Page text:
How effective are CASA Programs?
The US Department of Justice Office of the Inspector General indicates that once a CASA volunteer is assigned, approximately 95% of children do not languish in long-term foster care and 90% of children do not reenter the child welfare system. Cases assigned to a CASA volunteer tend to involve the most serious cases of maltreatment, in which the children were more at risk. Furthermore, when a CASA volunteer was involved, both children and their parents were ordered by the courts to receive more services.

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1. What is a Court Appointed Special Advocate (CASA)?
2. Are CASA Programs Known By Other Names?
3. What is the CASA volunteer's role?
4. How does a CASA volunteer investigate a case?
5. How does a CASA volunteer differ from a Department of Child Services Family Case Manager?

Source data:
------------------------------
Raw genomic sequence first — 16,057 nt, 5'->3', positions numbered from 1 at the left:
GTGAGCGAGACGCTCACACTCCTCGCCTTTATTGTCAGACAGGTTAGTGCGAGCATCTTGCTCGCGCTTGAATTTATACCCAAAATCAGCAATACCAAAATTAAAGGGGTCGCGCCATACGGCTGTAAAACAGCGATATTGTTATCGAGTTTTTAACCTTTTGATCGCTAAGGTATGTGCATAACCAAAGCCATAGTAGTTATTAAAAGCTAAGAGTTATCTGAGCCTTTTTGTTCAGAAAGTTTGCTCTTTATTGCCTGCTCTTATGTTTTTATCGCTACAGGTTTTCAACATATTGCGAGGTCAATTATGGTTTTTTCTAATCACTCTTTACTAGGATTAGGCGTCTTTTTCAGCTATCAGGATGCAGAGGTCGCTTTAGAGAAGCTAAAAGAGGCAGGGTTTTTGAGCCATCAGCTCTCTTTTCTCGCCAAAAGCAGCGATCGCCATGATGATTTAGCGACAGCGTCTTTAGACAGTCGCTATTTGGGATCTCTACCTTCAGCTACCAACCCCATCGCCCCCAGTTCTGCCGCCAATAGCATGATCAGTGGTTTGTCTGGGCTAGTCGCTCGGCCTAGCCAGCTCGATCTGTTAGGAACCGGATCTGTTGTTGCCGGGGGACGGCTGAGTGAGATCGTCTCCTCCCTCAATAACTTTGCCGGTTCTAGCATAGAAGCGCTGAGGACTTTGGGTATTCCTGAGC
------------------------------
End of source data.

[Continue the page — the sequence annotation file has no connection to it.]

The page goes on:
6. How does the role of a CASA volunteer differ from an attorney?
7. Who is the "typical" CASA volunteer?
8. Can anyone be a CASA volunteer?
9. What training does a CASA volunteer receive?
10. How does the CASA volunteer relate to the child he or she represents?
11. How many cases on average does a CASA volunteer carry at a time?
12. Do lawyers, judges, and social workers support CASA?
13. How many CASA Programs are there nationally?
14. How effective are CASA Programs?
15. How much time does a case require?
16. How long does a CASA volunteer remain involved with a case?
17. Are there any other agencies or groups which provide the same service?
18. What is the role of the National CASA Association?
19. How is the program regarded locally?